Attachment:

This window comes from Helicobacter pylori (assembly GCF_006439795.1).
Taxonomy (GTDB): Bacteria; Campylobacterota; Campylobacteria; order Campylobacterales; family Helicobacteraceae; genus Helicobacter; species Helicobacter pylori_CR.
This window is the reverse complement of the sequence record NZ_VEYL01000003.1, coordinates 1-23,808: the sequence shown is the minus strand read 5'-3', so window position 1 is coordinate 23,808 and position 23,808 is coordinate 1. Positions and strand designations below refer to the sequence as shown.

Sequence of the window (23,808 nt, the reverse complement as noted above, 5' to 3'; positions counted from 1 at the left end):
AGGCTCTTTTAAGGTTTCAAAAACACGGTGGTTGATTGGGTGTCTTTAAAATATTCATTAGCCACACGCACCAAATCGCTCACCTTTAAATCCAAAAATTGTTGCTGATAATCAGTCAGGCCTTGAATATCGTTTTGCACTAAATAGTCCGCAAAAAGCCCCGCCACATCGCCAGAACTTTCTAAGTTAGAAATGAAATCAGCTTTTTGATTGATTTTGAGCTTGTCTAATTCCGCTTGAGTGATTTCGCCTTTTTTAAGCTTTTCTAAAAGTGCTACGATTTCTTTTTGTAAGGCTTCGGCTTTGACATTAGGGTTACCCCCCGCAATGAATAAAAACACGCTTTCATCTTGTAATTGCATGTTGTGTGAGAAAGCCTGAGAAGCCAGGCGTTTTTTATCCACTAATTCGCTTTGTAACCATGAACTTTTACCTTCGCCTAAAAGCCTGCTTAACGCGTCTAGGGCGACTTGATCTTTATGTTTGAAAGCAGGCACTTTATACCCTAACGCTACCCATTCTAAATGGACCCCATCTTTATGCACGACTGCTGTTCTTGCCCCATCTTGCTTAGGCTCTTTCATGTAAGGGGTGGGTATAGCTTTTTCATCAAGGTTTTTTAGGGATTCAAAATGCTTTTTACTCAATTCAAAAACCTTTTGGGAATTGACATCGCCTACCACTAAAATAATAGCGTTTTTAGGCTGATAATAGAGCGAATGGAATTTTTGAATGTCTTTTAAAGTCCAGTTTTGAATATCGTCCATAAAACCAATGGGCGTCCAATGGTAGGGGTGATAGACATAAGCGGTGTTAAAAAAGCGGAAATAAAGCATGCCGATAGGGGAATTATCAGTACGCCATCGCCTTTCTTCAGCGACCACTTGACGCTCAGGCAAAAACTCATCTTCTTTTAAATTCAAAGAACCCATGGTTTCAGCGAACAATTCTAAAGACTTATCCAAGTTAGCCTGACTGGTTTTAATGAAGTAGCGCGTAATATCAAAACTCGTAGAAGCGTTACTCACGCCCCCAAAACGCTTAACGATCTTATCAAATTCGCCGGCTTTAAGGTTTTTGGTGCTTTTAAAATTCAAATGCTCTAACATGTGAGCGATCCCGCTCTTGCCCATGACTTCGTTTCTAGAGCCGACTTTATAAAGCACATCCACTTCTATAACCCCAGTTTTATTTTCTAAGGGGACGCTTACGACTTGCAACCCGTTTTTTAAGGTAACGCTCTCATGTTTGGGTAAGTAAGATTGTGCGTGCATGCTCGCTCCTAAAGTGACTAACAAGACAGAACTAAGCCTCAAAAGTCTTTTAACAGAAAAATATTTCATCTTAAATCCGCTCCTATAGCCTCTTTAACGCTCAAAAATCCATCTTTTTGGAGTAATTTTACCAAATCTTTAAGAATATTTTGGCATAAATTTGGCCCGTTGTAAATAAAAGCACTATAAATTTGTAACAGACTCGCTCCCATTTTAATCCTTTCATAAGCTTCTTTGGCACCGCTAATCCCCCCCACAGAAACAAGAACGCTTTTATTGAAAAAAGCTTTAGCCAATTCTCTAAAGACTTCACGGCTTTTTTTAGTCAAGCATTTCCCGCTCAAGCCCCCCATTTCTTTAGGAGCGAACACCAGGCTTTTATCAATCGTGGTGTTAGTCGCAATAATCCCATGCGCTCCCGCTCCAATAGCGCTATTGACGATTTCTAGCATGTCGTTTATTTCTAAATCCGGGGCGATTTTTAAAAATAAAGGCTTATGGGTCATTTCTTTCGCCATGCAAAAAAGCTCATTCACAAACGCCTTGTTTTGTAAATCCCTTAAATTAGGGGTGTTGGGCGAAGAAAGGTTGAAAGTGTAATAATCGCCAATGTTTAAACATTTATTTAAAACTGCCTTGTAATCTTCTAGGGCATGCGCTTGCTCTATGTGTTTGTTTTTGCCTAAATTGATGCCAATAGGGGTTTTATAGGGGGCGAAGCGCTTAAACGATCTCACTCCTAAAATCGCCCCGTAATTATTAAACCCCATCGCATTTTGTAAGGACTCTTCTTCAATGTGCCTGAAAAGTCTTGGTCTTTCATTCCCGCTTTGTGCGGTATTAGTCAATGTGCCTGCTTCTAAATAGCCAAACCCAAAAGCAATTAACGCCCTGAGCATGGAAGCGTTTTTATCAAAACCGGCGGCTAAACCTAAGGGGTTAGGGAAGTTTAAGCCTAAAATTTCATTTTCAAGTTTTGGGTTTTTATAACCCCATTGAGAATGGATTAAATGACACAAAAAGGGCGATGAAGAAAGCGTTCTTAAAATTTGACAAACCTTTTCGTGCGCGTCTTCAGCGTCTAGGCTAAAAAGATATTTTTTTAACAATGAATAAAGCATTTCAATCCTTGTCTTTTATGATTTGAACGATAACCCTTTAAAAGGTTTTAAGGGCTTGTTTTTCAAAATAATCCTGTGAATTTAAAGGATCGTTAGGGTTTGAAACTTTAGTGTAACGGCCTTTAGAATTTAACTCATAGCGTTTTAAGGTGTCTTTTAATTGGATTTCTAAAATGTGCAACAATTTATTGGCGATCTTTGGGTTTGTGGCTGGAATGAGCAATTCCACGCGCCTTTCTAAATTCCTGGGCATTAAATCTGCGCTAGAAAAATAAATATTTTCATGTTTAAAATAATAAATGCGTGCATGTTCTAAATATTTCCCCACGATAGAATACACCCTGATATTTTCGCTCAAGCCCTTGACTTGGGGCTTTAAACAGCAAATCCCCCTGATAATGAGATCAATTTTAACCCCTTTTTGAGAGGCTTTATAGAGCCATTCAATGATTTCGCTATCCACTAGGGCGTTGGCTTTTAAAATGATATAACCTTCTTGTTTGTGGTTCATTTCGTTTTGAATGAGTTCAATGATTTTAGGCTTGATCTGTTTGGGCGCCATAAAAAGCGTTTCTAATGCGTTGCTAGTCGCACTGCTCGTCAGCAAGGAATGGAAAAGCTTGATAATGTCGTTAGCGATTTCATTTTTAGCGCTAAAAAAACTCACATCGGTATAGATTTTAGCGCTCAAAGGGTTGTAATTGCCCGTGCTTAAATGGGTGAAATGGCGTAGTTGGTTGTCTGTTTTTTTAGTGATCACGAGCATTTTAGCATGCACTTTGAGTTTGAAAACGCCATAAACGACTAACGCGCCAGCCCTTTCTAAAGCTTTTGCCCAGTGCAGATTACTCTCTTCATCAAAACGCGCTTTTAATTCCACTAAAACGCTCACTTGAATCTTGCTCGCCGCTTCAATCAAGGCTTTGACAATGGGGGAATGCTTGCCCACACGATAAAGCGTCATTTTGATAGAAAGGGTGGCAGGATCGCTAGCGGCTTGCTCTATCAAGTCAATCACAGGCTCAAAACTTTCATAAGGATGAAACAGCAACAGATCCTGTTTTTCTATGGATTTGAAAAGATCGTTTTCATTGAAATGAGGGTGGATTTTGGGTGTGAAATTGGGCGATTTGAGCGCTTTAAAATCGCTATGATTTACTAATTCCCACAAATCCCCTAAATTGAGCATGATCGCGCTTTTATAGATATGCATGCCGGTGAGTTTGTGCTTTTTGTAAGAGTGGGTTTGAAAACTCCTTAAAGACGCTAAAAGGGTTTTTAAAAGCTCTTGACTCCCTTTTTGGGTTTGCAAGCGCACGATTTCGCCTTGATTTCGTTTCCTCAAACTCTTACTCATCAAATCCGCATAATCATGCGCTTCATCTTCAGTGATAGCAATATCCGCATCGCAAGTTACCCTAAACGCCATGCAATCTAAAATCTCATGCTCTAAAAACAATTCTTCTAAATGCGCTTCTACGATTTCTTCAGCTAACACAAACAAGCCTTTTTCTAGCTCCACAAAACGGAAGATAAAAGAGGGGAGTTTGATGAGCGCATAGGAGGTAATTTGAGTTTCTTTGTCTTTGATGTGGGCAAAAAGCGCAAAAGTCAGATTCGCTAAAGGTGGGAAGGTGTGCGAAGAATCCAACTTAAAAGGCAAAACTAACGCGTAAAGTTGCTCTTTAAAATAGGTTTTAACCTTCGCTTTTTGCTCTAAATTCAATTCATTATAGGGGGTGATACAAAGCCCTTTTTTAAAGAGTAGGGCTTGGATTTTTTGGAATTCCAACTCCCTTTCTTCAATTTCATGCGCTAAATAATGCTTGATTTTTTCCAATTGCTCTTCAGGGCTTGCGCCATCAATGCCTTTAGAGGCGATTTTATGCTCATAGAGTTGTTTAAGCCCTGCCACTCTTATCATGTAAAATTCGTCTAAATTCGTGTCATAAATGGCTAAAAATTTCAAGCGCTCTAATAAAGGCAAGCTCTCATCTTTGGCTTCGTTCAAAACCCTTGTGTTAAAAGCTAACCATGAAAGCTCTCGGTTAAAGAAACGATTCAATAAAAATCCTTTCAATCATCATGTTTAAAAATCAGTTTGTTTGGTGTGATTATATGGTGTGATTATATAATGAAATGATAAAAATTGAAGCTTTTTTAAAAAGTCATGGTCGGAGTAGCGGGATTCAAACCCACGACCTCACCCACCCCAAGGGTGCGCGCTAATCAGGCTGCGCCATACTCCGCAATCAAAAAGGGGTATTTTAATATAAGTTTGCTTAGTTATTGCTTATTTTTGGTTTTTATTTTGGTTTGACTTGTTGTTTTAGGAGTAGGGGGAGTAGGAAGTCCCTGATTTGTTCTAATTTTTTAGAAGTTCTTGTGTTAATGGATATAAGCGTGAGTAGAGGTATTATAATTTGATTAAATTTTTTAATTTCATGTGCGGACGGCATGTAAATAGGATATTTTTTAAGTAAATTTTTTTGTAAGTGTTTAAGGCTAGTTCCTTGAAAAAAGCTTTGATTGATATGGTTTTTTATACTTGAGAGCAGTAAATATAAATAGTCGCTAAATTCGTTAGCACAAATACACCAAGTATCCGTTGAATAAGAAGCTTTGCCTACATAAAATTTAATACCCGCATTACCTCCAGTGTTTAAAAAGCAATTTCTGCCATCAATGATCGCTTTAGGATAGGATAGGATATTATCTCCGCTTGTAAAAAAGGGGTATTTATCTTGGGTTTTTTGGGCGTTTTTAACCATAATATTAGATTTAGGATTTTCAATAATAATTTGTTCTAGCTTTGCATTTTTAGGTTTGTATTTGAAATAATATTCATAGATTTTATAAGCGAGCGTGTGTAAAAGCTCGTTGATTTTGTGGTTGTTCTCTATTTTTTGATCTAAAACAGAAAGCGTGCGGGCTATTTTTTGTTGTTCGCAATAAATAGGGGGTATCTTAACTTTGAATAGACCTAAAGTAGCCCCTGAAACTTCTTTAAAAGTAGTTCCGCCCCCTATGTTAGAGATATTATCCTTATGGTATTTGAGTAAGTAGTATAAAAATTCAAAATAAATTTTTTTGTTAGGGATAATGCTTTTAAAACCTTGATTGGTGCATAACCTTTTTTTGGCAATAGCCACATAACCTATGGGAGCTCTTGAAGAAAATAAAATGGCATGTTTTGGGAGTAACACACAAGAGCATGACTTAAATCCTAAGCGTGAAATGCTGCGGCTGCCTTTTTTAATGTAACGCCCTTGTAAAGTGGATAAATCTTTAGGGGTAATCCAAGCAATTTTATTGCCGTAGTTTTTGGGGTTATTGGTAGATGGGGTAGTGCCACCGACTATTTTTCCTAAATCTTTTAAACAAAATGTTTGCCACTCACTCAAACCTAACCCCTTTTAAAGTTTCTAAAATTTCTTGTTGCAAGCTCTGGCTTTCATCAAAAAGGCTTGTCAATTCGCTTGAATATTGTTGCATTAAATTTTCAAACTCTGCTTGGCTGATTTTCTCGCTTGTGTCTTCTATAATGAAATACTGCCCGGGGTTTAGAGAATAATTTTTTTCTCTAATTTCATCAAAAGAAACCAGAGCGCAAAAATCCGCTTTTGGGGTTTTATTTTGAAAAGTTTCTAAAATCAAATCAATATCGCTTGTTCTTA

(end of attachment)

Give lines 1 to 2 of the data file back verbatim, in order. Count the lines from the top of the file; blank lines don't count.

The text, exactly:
This window comes from Helicobacter pylori (assembly GCF_006439795.1).
Taxonomy (GTDB): Bacteria; Campylobacterota; Campylobacteria; order Campylobacterales; family Helicobacteraceae; genus Helicobacter; species Helicobacter pylori_CR.